I am a very very extroverted person very, it's, it's really hit me hard. I understand. I, the only thing that's keeping me at home is knowing the effects that this is going to have like I, I know I need to stay home. And I know that and being a biologist too like knowing viruses and knowing what this can do. Everybody needs to stay home. But like I said, being an extrovert, we, my husband and I, three times a week we'd go out with friends. We'd go see our families all the time. My grandparents live about 40 minutes from here. My mom lives about a half an hour from here. We're really close with all of them. And it's that's probably been the biggest impact is not being able to go see people because we're very, very, so it's been tough, but.

Nancy Yerian 09:54
So through all of that, how are you sort of managing day to day activities? Since most of them have moved inside your household.

Laura Spindler Lempke 10:02
Right, the puppy has really kept us sane. We've really been taking him on a lot of walks, I know getting outside is really, really important. And getting a lot of exercise, exercise does wonders for me. I'm kind of anxious anyway, and you know, it helps a lot. But cleaning, just doing something, you can't be sitting all the time, and you're not sitting at work all the time, either that's the thing, like, you know, you're not expecting to be sitting. I'm not sitting at my desk all day. Anyway, I'm in the lab a lot. So I'm used to being up and around. So I think that's been helping is, you know, force myself to get up and do things and either sweeping or even just going out for a quick walk getting the mail, so.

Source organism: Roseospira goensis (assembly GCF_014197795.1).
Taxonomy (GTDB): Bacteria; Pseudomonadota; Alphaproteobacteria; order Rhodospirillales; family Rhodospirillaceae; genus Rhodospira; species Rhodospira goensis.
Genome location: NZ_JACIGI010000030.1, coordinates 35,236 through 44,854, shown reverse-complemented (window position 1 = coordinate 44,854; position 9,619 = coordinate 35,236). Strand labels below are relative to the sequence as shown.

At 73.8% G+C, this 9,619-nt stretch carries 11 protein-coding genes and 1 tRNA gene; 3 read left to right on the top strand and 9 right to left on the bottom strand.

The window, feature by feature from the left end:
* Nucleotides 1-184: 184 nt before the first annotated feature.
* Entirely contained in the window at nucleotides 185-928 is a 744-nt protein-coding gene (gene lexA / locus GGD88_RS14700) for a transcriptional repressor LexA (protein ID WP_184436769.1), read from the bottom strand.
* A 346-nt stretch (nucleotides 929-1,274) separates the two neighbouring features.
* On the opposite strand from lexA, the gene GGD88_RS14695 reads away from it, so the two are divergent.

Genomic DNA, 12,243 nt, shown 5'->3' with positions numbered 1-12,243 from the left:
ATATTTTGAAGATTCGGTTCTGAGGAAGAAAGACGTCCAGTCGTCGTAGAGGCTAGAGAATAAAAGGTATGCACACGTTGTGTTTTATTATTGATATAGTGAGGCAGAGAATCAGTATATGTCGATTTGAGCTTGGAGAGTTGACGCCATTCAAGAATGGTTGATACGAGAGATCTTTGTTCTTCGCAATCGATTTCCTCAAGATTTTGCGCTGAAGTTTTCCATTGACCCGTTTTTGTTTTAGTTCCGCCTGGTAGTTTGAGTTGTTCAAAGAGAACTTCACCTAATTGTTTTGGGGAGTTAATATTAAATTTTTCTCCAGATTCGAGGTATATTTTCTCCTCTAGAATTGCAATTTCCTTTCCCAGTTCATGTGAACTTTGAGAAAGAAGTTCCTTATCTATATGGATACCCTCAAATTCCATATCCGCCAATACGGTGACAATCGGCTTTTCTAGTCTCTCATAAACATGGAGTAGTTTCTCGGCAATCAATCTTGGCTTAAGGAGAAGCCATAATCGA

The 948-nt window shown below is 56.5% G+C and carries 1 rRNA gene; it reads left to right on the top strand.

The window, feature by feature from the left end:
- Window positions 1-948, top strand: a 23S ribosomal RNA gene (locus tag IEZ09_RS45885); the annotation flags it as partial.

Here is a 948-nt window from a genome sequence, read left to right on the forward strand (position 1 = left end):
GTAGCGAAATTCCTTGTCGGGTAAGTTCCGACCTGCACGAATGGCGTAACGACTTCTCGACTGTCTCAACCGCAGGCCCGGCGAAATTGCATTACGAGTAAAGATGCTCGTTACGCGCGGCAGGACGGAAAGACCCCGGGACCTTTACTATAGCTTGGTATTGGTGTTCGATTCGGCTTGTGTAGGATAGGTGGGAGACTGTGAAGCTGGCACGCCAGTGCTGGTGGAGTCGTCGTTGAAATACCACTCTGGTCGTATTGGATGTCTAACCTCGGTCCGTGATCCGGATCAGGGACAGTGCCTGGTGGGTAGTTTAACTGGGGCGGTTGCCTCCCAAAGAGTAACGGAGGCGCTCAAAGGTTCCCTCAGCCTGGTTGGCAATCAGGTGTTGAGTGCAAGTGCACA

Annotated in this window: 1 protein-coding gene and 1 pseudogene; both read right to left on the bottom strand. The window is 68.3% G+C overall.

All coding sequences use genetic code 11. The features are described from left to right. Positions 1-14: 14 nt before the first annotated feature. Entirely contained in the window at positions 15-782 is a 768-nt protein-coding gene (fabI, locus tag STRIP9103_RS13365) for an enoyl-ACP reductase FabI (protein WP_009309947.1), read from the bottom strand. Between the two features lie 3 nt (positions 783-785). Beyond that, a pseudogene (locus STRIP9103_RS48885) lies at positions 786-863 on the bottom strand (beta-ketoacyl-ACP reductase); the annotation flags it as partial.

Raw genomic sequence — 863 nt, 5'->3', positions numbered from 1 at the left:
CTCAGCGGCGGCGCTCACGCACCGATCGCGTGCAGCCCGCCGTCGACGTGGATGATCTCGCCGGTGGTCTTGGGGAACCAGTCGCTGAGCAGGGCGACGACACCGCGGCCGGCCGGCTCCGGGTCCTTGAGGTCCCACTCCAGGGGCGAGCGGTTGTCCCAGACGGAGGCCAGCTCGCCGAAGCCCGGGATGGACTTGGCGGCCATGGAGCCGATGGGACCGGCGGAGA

Nancy Yerian 10:45
Yeah, and you mentioned you are very extroverted and went out a lot. So how has the COVID 19 outbreak affected how you associate and communicate with friends and family, and in what ways?

Laura Spindler Lempke 10:58
For sure, one of the biggest things is is that we have a zoom game night on Friday nights instead of Mondays, we usually got together on Mondays for game night, or the group of like nine of us. And those same nine people have the Zoom meeting and we play Jackbox and play a lot of games on there. And I face-I have a nephew, and sister and brother in law out in New York state New York, they're about an hour outside of New York City, and FaceTime them a lot FaceTime my mom. Yeah, so do a lot of FaceTiming.

Nancy Yerian 11:37
Yeah, so what have, what have been some of the biggest challenges? You mentioned, again, all of these changes. What are some of the biggest challenges that you faced during the COVID 19 outbreak?

Laura Spindler Lempke 11:51